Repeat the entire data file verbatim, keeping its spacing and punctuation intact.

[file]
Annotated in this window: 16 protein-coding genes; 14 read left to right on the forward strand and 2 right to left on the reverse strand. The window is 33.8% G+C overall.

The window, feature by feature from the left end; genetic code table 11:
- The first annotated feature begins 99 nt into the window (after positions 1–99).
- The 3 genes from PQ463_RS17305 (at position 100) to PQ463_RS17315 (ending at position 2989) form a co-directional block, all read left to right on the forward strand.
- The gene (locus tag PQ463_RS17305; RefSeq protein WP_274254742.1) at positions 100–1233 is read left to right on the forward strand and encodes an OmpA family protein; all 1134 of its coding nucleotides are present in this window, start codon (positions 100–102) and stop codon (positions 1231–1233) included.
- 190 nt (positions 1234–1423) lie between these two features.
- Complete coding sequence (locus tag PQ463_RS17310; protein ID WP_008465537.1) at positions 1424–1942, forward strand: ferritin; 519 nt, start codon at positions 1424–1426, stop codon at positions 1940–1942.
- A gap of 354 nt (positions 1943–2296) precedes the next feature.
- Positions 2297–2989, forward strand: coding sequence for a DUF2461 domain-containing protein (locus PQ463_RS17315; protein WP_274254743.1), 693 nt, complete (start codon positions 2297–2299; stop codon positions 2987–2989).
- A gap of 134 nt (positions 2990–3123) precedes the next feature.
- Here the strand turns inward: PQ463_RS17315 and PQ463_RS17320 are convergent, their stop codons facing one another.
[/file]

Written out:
Annotated in this window: 16 protein-coding genes; 14 read left to right on the forward strand and 2 right to left on the reverse strand. The window is 33.8% G+C overall.

The window, feature by feature from the left end; genetic code table 11:
- The first annotated feature begins 99 nt into the window (after positions 1–99).
- The 3 genes from PQ463_RS17305 (at position 100) to PQ463_RS17315 (ending at position 2989) form a co-directional block, all read left to right on the forward strand.
- The gene (locus tag PQ463_RS17305; RefSeq protein WP_274254742.1) at positions 100–1233 is read left to right on the forward strand and encodes an OmpA family protein; all 1134 of its coding nucleotides are present in this window, start codon (positions 100–102) and stop codon (positions 1231–1233) included.
- 190 nt (positions 1234–1423) lie between these two features.
- Complete coding sequence (locus tag PQ463_RS17310; protein ID WP_008465537.1) at positions 1424–1942, forward strand: ferritin; 519 nt, start codon at positions 1424–1426, stop codon at positions 1940–1942.
- A gap of 354 nt (positions 1943–2296) precedes the next feature.
- Positions 2297–2989, forward strand: coding sequence for a DUF2461 domain-containing protein (locus PQ463_RS17315; protein WP_274254743.1), 693 nt, complete (start codon positions 2297–2299; stop codon positions 2987–2989).
- A gap of 134 nt (positions 2990–3123) precedes the next feature.
- Here the strand turns inward: PQ463_RS17315 and PQ463_RS17320 are convergent, their stop codons facing one another.